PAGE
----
However the stout walls refused to yield and have survived the centuries to serve as a reminder to their history. The Glengarry estates were sold by Aeneas Ranaldson MacDonell of Glengarry, the son of Alexander Ranaldson MacDonell of Glengarry, when he came of age, but he retained Invergarry Castle, Invergarry House, the "Well of Heads" and the ancient clan burial ground, which instead passed through Aeneas's daughter to the Erskine Cuninghames of Balgownie and Corrie, transferred in 1960 to the National Trust for Scotland; the ruined castle is a scheduled monument In 1960 Invergarry House was reborn as the Glengarry Castle Hotel. It enjoys an enviable position overlooking Loch Oich, with the added attraction of the ruins of Invergarry Castle in the grounds. Clan MacDonell of Glengarry List of castles in Scotland Scheduled monuments in Highland http://www.invergarrycastle.co.uk/ http://www.glengarry.net/hotel.php
Jacobite rising of 1745
The Jacobite rising of 1745 known as the Forty-five Rebellion or the'45, was an attempt by Charles Edward Stuart to regain the British throne for his father, James Francis Edward Stuart. It took place during the War of the Austrian Succession, when the bulk of the British Army was fighting in mainland Europe, proved to be the last in a series of revolts that began in 1689, with major outbreaks in 1708, 1715 and 1719. Charles launched the rebellion on 19 August 1745 at Glenfinnan in the Scottish Highlands, capturing Edinburgh and winning the Battle of Prestonpans in September. At a council in October, the Scots agreed to invade England after Charles assured them of substantial support from English Jacobites and a simultaneous French landing in Southern England. On that basis, the Jacobite army entered England in early November, reaching Derby on 4 December, where they decided to turn back. Similar discussions had taken place at Carlisle and Manchester and many felt they had gone too far already.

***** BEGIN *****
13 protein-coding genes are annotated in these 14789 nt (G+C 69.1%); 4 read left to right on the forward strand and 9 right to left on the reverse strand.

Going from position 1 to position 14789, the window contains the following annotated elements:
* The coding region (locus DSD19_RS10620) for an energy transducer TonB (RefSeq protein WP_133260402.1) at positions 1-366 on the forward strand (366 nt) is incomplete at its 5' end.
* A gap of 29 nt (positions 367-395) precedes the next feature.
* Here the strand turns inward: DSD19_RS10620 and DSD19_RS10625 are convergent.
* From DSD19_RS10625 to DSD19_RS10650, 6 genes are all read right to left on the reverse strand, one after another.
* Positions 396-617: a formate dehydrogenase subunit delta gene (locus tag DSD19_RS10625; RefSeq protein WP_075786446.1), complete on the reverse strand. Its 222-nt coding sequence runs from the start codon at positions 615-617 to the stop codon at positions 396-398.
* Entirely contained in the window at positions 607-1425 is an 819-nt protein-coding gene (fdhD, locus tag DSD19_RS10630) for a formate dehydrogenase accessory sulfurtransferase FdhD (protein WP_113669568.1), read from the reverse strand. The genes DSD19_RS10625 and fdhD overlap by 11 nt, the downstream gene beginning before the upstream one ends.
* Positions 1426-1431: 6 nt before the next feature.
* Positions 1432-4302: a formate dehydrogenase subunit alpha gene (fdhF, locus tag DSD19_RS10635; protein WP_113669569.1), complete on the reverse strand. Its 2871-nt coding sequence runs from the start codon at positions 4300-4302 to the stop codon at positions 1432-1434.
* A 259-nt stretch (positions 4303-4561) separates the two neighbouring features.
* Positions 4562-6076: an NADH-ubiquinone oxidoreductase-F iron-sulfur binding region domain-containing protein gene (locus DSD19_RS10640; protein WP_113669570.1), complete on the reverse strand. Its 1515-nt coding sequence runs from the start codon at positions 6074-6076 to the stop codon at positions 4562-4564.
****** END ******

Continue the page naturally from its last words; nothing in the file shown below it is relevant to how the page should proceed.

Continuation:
The invasion route had been selected to cross areas considered Jacobite but the promised English support failed to materialise. The decision was supported by the vast majority but caused an irretrievable split between Charles and his Scots supporters. Despite victory at Falkirk Muir in January 1746, the Battle of Culloden in April ended the Rebellion and significant backing for the Stuart cause. Charles escaped to France, but was unable to win support for another attempt, died in Rome in 1788; the 1688 Glorious Revolution replaced James II and VII with his Protestant daughter Mary and her Dutch husband William, who ruled as joint monarchs of England and Scotland. Neither Mary, who died in 1694, nor her sister Anne, had surviving children, which left their Catholic half-brother James Francis Edward as the closest natural heir. To ensure a Protestant monarch, the 1701 Act of Settlement excluded Catholics from the succession and when Anne became queen in 1702, her heir was the distantly related but Protestant Sophia of Hanover.
Sophia died in June 1714 and when Anne followed two months in August, her son succeeded as George I. Louis XIV of France, the Stuarts' main backer, died in 1715 and his successors needed peace with Britain in order to rebuild their economy; the 1716 Anglo-French alliance forced James to leave France. Rebellions in 1715 and 1719 failed, the latter so badly its planners concluded that it might "ruin the King's Interest and faithful subjects in these parts." Senior exiles like Bolingbroke now accepted pardons and returned home or took employment elsewhere and while many remained sympathetic, the Stuart cause seemed at an end. The birth of his sons Charles and Henry helped maintain public interest but by 1737, James was "living tranquilly in Rome, having abandoned all hope of a restoration."In the 1730s, French statesmen began to see the post-1713 expansion of British commercial strength as a threat to the European balance of power and looked for ways to reduce it. A Stuart restoration would be expensive, risky and of little value, since they were unlikely to be any more pro-French than the Hanoverians.